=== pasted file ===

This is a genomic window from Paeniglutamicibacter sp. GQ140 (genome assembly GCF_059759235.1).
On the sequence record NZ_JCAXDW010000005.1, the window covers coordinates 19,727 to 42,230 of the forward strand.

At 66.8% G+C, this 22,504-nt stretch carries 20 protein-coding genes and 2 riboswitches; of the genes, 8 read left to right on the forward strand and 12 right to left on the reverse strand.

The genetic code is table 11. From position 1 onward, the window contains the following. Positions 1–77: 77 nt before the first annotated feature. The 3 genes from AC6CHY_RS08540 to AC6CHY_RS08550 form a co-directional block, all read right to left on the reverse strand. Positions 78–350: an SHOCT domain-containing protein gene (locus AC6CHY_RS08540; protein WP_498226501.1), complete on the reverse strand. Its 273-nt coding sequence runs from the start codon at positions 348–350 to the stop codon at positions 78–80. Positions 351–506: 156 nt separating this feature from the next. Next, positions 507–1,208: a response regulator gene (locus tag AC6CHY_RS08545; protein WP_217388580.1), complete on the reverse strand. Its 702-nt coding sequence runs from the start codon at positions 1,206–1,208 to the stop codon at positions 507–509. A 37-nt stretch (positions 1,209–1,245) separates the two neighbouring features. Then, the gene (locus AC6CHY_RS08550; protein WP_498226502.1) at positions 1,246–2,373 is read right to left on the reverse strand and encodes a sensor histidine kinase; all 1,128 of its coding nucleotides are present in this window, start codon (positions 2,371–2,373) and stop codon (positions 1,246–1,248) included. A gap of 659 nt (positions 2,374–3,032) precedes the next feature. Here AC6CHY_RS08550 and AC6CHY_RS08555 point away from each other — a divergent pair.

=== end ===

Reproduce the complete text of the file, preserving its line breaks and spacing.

This is a genomic window from Paeniglutamicibacter sp. GQ140 (genome assembly GCF_059759235.1).
On the sequence record NZ_JCAXDW010000005.1, the window covers coordinates 19,727 to 42,230 of the forward strand.

At 66.8% G+C, this 22,504-nt stretch carries 20 protein-coding genes and 2 riboswitches; of the genes, 8 read left to right on the forward strand and 12 right to left on the reverse strand.

The genetic code is table 11. From position 1 onward, the window contains the following. Positions 1–77: 77 nt before the first annotated feature. The 3 genes from AC6CHY_RS08540 to AC6CHY_RS08550 form a co-directional block, all read right to left on the reverse strand. Positions 78–350: an SHOCT domain-containing protein gene (locus AC6CHY_RS08540; protein WP_498226501.1), complete on the reverse strand. Its 273-nt coding sequence runs from the start codon at positions 348–350 to the stop codon at positions 78–80. Positions 351–506: 156 nt separating this feature from the next. Next, positions 507–1,208: a response regulator gene (locus tag AC6CHY_RS08545; protein WP_217388580.1), complete on the reverse strand. Its 702-nt coding sequence runs from the start codon at positions 1,206–1,208 to the stop codon at positions 507–509. A 37-nt stretch (positions 1,209–1,245) separates the two neighbouring features. Then, the gene (locus AC6CHY_RS08550; protein WP_498226502.1) at positions 1,246–2,373 is read right to left on the reverse strand and encodes a sensor histidine kinase; all 1,128 of its coding nucleotides are present in this window, start codon (positions 2,371–2,373) and stop codon (positions 1,246–1,248) included. A gap of 659 nt (positions 2,374–3,032) precedes the next feature. Here AC6CHY_RS08550 and AC6CHY_RS08555 point away from each other — a divergent pair.